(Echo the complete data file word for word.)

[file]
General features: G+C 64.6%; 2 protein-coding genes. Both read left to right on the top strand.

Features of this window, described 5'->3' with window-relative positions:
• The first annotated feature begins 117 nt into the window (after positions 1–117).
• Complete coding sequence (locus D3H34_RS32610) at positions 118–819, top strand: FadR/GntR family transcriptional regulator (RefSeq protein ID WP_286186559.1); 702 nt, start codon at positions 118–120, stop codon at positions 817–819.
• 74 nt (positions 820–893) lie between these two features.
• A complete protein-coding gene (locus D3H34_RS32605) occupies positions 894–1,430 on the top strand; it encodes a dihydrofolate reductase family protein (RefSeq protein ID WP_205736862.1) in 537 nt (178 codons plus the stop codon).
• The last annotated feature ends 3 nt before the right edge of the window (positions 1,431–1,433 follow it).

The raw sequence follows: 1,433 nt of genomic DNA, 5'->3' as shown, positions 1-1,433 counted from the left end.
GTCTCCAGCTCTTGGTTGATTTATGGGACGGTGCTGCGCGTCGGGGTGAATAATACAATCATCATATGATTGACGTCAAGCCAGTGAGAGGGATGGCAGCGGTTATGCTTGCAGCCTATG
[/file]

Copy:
General features: G+C 64.6%; 2 protein-coding genes. Both read left to right on the top strand.

Features of this window, described 5'->3' with window-relative positions:
• The first annotated feature begins 117 nt into the window (after positions 1–117).
• Complete coding sequence (locus D3H34_RS32610) at positions 118–819, top strand: FadR/GntR family transcriptional regulator (RefSeq protein ID WP_286186559.1); 702 nt, start codon at positions 118–120, stop codon at positions 817–819.
• 74 nt (positions 820–893) lie between these two features.
• A complete protein-coding gene (locus D3H34_RS32605) occupies positions 894–1,430 on the top strand; it encodes a dihydrofolate reductase family protein (RefSeq protein ID WP_205736862.1) in 537 nt (178 codons plus the stop codon).
• The last annotated feature ends 3 nt before the right edge of the window (positions 1,431–1,433 follow it).

The raw sequence follows: 1,433 nt of genomic DNA, 5'->3' as shown, positions 1-1,433 counted from the left end.
GTCTCCAGCTCTTGGTTGATTTATGGGACGGTGCTGCGCGTCGGGGTGAATAATACAATCATCATATGATTGACGTCAAGCCAGTGAGAGGGATGGCAGCGGTTATGCTTGCAGCCTATG